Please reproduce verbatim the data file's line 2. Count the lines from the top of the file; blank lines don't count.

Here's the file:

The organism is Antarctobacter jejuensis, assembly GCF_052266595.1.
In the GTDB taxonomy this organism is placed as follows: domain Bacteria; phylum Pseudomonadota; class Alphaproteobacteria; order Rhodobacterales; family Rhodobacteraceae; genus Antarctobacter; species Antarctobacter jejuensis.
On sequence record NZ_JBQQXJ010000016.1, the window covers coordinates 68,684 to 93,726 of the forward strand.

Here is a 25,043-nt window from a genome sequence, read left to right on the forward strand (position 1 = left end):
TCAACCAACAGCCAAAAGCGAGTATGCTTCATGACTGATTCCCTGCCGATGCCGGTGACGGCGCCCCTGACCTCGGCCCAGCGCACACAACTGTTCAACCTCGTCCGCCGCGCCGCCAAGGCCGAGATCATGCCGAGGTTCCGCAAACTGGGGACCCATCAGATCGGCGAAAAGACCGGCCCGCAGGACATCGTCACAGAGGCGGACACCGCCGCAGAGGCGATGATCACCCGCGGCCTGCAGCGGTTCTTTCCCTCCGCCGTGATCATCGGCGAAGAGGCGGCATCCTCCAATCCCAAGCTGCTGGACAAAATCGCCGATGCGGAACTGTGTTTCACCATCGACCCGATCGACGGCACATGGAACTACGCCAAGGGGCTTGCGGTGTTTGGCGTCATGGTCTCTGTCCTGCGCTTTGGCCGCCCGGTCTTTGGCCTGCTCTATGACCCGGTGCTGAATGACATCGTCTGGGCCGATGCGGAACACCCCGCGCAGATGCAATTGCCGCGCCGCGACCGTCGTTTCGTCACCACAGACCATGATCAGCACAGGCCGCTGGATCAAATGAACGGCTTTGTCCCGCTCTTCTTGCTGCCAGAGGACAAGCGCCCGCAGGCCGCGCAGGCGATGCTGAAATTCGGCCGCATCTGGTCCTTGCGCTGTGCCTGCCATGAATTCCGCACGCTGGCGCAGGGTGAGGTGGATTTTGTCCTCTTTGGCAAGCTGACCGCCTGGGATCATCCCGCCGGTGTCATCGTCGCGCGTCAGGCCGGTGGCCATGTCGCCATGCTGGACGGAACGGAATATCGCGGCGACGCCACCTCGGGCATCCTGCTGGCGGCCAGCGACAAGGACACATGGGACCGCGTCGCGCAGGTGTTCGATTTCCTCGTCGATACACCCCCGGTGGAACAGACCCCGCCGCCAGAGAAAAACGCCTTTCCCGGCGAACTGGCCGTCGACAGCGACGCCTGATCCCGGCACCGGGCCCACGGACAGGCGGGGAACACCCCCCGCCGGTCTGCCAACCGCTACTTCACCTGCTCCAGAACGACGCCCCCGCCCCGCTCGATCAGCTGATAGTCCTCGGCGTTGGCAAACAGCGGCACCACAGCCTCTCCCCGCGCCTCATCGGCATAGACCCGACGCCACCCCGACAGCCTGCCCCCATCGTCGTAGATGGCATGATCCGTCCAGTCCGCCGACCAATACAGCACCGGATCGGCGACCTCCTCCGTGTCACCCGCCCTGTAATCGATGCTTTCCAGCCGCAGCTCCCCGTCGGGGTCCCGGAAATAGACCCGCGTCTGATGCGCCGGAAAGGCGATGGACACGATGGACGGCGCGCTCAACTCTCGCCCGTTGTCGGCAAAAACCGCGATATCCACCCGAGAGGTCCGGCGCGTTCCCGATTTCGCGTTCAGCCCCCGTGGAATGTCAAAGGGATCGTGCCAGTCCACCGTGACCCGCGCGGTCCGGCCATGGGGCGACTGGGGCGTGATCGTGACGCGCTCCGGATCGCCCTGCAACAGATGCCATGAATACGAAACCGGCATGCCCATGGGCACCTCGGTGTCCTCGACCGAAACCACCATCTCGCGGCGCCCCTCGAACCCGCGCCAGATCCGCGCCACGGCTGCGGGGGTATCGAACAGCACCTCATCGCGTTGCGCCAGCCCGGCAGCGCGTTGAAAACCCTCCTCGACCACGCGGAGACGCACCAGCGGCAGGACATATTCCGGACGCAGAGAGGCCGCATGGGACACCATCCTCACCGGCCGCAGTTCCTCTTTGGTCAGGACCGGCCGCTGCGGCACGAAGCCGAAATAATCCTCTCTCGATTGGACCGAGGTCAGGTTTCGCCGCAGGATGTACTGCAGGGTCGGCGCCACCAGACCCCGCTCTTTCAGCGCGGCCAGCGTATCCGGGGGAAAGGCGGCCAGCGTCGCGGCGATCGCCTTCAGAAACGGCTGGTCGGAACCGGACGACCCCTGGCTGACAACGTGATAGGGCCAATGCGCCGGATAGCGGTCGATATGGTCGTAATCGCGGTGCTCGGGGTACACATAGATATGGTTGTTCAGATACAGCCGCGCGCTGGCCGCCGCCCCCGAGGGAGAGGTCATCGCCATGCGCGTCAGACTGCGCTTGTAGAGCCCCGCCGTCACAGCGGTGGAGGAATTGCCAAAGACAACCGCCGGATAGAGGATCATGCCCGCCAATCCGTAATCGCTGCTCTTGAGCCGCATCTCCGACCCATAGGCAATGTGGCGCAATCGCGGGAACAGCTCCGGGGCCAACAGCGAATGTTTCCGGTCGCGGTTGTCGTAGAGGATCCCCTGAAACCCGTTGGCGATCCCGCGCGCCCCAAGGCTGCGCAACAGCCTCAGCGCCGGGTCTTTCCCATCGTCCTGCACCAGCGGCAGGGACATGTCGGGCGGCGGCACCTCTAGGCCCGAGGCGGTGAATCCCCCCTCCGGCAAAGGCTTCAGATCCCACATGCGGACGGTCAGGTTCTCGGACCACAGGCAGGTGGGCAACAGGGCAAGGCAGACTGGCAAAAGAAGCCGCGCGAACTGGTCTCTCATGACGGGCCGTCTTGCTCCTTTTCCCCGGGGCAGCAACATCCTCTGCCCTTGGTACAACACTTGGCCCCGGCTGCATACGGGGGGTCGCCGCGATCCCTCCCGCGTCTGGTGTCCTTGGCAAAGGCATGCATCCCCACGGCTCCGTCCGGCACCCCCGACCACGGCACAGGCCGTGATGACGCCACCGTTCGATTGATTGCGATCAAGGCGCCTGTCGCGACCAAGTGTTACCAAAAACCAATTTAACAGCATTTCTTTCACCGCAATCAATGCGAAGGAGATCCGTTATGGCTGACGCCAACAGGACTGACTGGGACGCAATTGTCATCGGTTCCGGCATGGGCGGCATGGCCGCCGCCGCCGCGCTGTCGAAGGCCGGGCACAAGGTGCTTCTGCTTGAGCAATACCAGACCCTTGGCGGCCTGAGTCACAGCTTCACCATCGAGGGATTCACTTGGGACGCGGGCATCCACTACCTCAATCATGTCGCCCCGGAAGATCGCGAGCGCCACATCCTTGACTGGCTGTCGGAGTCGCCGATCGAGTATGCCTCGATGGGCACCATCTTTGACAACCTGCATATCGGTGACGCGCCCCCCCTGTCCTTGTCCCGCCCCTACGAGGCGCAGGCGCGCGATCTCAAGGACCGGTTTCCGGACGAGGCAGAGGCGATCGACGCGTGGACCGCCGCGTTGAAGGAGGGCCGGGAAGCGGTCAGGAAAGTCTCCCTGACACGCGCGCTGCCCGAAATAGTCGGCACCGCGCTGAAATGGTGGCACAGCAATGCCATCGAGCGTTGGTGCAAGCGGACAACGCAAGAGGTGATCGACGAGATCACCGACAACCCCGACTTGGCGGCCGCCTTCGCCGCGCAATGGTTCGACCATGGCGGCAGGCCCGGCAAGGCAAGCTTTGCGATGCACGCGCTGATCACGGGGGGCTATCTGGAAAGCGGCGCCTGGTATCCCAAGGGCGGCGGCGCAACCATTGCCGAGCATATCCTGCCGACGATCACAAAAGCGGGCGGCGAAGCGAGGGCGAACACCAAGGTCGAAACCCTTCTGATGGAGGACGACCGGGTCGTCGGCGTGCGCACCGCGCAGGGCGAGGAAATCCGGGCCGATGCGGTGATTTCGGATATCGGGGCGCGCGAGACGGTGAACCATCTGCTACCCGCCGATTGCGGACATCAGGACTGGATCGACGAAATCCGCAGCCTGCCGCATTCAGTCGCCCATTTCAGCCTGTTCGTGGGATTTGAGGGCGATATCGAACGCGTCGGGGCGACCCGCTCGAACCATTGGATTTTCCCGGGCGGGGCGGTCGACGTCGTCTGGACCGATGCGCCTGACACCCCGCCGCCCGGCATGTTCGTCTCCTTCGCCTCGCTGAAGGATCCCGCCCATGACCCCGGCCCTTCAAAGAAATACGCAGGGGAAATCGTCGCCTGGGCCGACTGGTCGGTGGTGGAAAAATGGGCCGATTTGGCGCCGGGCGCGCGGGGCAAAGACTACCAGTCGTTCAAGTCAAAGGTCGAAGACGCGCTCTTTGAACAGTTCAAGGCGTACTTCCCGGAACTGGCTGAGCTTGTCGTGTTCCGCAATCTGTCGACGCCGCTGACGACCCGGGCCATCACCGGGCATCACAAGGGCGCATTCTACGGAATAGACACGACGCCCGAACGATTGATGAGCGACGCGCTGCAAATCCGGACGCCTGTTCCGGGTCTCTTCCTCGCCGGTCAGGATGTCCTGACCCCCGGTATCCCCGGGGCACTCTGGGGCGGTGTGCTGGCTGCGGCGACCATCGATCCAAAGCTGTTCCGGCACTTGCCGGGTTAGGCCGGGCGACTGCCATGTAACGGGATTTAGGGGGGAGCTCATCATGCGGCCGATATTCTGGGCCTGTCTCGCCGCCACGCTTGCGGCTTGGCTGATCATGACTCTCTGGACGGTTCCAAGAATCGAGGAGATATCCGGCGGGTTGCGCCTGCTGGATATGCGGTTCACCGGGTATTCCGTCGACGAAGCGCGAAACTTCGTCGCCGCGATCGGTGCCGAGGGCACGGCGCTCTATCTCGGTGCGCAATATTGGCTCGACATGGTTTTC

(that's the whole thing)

In the GTDB taxonomy this organism is placed as follows: domain Bacteria; phylum Pseudomonadota; class Alphaproteobacteria; order Rhodobacterales; family Rhodobacteraceae; genus Antarctobacter; species Antarctobacter jejuensis.